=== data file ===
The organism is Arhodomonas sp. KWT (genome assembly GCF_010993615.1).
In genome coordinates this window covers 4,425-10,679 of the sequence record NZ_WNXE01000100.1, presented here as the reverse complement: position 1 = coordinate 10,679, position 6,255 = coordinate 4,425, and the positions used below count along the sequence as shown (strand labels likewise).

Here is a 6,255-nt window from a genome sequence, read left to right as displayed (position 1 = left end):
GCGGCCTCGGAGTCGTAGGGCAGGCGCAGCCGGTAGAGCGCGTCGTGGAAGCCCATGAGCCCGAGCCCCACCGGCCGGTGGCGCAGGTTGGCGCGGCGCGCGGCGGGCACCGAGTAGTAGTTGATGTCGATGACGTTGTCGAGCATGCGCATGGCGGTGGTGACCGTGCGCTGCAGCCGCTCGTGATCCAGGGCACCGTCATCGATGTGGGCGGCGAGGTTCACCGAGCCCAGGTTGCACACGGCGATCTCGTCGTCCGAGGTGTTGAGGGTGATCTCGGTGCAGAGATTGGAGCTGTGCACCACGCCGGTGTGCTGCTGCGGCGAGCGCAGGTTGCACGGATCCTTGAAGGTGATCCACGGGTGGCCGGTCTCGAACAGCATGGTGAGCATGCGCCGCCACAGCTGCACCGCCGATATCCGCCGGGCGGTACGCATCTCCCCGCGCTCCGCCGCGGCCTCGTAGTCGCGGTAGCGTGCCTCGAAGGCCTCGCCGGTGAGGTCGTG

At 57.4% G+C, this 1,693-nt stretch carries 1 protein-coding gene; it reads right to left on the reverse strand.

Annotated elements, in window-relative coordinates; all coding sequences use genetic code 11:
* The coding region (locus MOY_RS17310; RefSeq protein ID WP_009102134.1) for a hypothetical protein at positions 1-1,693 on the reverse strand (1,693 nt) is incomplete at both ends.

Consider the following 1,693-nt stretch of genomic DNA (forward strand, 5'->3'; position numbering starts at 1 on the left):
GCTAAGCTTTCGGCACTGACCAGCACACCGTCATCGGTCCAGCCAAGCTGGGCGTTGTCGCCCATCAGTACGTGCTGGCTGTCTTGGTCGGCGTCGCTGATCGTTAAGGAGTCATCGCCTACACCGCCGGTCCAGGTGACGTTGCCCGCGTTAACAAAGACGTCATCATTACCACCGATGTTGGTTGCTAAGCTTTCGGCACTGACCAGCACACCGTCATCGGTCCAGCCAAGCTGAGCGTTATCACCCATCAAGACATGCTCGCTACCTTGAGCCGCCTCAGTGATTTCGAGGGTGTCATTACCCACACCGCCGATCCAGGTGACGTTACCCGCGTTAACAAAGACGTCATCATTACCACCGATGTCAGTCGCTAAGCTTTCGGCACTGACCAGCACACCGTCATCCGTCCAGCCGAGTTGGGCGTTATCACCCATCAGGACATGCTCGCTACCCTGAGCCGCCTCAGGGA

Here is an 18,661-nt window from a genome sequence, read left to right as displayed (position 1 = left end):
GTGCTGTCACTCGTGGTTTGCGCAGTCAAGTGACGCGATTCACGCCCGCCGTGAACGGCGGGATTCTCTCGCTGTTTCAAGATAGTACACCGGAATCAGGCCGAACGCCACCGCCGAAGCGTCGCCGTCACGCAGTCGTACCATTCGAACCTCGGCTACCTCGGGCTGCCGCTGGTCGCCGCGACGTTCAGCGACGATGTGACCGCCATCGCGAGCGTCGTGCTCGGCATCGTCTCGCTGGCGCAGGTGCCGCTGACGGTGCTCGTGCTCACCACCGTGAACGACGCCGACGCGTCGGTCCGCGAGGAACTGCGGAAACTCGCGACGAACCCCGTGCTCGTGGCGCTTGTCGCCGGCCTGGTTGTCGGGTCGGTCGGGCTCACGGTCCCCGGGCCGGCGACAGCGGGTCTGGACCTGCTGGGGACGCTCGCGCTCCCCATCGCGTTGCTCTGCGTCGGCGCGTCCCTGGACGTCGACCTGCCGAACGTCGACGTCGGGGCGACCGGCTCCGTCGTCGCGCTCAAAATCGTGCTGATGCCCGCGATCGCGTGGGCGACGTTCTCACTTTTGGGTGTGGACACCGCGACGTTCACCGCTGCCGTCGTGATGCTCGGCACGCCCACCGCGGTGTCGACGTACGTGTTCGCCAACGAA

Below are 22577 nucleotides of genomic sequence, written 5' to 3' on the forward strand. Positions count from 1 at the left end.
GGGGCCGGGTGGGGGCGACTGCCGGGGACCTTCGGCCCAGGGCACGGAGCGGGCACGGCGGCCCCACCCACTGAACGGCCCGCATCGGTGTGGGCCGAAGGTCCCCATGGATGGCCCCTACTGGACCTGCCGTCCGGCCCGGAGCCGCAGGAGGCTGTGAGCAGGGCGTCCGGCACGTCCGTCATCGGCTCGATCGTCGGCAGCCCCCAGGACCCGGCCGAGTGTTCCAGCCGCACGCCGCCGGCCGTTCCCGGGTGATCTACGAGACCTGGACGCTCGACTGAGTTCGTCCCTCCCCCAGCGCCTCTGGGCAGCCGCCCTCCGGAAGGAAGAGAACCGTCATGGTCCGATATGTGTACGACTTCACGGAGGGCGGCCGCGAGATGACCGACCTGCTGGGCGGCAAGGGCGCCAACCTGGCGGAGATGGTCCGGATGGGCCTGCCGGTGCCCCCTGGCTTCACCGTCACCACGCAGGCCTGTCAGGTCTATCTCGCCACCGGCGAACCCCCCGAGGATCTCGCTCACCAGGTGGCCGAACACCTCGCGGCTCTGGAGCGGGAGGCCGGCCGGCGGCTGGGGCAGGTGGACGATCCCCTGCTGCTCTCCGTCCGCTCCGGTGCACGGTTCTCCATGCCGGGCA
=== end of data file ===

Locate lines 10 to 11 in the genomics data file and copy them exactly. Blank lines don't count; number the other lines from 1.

Here is an 18,661-nt window from a genome sequence, read left to right as displayed (position 1 = left end):
GTGCTGTCACTCGTGGTTTGCGCAGTCAAGTGACGCGATTCACGCCCGCCGTGAACGGCGGGATTCTCTCGCTGTTTCAAGATAGTACACCGGAATCAGGCCGAACGCCACCGCCGAAGCGTCGCCGTCACGCAGTCGTACCATTCGAACCTCGGCTACCTCGGGCTGCCGCTGGTCGCCGCGACGTTCAGCGACGATGTGACCGCCATCGCGAGCGTCGTGCTCGGCATCGTCTCGCTGGCGCAGGTGCCGCTGACGGTGCTCGTGCTCACCACCGTGAACGACGCCGACGCGTCGGTCCGCGAGGAACTGCGGAAACTCGCGACGAACCCCGTGCTCGTGGCGCTTGTCGCCGGCCTGGTTGTCGGGTCGGTCGGGCTCACGGTCCCCGGGCCGGCGACAGCGGGTCTGGACCTGCTGGGGACGCTCGCGCTCCCCATCGCGTTGCTCTGCGTCGGCGCGTCCCTGGACGTCGACCTGCCGAACGTCGACGTCGGGGCGACCGGCTCCGTCGTCGCGCTCAAAATCGTGCTGATGCCCGCGATCGCGTGGGCGACGTTCTCACTTTTGGGTGTGGACACCGCGACGTTCACCGCTGCCGTCGTGATGCTCGGCACGCCCACCGCGGTGTCGACGTACGTGTTCGCCAACGAA